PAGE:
Why Are There All These Blank Spaces?

You may notice that in some of my posts there are blank spaces in the reviews. These are spoilers that I've written so I can remember important details of the books when I want to read the sequel. I've made the text a beige color to blend in with the background so you won't accidentally see something you don't want to. If you want to read it, just highlight the section to make the text appear - although you should really just read the book yourself! :)

Thursday, September 30, 2010


by Meg Cabot

I have been blazing through these books so fast I can barely remember what I was going to write. Let's just say I loved it, and was glad that I am reading these years after they were published so I didn't have to wait 4 years before the 5th book came out. This book is great, but is not a satisfying ending to the series - it definitely needed one more.

In Sanctuary a new family moved in across from Jess's. However, shortly after the family's teenage soon turns up dead in a cornfield. There are rumors of gang activity, despite the family denying it. A few days later and young Jewish boy disappears, and a few days after that the Jewish synagogue is burned down. Jess and Rob discover that there is a white supremacist militia group living in the backwoods that is responsible for the recent events. Jess knows where to find the missing boy, but the problem is getting to him. Jess and Rob believe they can find a way to get in, but how will they get out with the boy and put this group to a stop?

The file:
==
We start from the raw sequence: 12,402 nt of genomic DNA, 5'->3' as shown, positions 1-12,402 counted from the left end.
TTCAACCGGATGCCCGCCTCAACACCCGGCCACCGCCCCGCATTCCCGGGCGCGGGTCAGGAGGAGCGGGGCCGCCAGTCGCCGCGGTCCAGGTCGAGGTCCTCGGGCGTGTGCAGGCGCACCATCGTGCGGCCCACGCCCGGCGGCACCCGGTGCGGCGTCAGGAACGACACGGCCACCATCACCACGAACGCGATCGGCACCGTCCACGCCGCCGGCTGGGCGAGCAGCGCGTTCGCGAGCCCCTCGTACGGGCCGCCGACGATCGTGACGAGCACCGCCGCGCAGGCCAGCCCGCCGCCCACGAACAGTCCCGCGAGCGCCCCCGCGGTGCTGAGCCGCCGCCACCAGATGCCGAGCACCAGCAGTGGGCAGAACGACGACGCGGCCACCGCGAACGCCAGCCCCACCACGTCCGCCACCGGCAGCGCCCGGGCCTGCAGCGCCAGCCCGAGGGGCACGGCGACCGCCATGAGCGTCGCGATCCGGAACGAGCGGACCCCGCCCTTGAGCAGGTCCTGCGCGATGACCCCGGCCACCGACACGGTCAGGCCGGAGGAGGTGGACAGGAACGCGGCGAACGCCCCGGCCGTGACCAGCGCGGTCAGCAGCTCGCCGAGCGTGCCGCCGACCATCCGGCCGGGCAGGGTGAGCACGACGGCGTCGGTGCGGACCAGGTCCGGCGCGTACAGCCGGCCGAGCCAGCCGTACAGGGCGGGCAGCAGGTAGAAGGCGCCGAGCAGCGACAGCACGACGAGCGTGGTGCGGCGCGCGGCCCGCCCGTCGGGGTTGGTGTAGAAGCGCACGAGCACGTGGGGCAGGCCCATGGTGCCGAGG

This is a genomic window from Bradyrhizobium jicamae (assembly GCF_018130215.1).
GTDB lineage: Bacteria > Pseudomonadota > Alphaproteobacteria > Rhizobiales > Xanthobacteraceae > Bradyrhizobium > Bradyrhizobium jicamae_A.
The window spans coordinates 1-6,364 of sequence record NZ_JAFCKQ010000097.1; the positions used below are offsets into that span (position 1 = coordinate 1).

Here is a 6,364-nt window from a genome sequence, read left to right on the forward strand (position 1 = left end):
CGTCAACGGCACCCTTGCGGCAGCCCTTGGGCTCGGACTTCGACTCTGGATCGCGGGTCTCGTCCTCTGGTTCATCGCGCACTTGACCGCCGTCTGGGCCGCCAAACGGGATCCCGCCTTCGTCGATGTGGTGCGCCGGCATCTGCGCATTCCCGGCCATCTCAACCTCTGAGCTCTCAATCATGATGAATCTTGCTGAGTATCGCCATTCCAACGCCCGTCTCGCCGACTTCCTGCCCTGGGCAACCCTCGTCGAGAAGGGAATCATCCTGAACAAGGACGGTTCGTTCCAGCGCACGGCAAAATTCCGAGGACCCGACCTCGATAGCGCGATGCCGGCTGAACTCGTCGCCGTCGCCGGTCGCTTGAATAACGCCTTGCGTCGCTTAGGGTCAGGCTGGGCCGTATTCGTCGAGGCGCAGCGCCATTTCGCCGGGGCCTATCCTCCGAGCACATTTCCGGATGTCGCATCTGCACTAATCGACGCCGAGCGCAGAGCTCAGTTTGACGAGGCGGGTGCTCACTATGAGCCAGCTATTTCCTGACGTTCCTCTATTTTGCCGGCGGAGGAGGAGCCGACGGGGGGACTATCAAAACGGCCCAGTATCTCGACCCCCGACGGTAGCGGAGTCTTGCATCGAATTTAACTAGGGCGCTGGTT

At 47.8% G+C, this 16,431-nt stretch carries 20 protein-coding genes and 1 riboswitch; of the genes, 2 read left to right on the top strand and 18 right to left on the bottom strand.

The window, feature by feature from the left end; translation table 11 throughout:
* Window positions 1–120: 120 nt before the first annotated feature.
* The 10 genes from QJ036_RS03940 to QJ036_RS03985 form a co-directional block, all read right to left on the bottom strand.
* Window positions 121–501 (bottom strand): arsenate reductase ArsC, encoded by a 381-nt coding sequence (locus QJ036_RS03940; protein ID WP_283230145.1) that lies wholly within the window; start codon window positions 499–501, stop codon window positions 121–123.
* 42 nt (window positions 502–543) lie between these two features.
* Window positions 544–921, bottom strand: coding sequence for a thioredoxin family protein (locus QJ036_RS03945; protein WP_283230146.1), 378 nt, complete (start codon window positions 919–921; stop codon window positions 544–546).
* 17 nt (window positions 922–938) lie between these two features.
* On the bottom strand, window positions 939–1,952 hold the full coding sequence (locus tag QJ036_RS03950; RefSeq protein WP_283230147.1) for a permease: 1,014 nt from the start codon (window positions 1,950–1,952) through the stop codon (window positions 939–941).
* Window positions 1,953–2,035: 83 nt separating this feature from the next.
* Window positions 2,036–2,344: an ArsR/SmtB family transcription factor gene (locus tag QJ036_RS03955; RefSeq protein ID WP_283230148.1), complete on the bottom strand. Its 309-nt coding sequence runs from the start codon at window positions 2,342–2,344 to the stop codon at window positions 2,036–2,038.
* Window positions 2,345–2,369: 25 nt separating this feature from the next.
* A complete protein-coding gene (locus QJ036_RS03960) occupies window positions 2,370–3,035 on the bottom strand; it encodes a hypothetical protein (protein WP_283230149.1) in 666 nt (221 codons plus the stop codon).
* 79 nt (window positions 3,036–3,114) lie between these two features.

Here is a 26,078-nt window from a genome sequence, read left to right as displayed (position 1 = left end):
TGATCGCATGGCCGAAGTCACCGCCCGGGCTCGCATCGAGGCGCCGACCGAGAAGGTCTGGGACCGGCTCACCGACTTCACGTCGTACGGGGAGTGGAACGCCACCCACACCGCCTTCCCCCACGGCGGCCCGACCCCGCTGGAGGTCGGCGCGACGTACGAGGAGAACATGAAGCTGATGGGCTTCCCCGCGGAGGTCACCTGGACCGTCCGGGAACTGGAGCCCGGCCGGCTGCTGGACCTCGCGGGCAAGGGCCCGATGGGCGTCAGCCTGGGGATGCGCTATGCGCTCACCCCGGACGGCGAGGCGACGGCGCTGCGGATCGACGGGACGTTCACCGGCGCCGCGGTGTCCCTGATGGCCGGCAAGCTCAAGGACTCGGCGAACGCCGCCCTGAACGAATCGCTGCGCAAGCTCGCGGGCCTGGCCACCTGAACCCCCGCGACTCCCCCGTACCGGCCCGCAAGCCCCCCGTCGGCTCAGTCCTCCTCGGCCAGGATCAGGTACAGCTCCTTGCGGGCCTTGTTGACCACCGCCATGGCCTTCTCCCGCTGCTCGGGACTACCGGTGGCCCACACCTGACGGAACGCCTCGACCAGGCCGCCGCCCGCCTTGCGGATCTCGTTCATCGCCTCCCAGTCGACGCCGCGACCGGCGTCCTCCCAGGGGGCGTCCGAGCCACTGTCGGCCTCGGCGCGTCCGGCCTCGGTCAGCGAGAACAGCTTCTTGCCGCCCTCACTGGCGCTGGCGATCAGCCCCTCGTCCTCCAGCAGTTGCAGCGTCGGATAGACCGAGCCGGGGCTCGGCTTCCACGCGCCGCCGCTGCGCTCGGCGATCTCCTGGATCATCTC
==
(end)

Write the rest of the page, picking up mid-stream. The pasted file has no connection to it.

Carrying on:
Tuesday, September 28, 2010

Safe House

by Meg Cabot

Third book - darker and more mysterious than the first two. This time, Jess is searching for someone she knows.

Jess returns from her summer working at camp to learn that one of the cheerleaders has been found dead in the quarry. Not only that, but her classmates blame Jess for not finding the girl - even though Jess wasn't in town and knew nothing about it. When a second girl goes missing everyone turns to Jess to find her. How can she say no? But also, how can she keep the FBI away if she says yes?

This series is reminding me more and more of the Mediator series with the darker turn. I love the mystery and suspense and trying to figure out just who the culprit is. I was fooled. Love that even more.

Monday, September 27, 2010

Code Name Cassandra

by Meg Cabot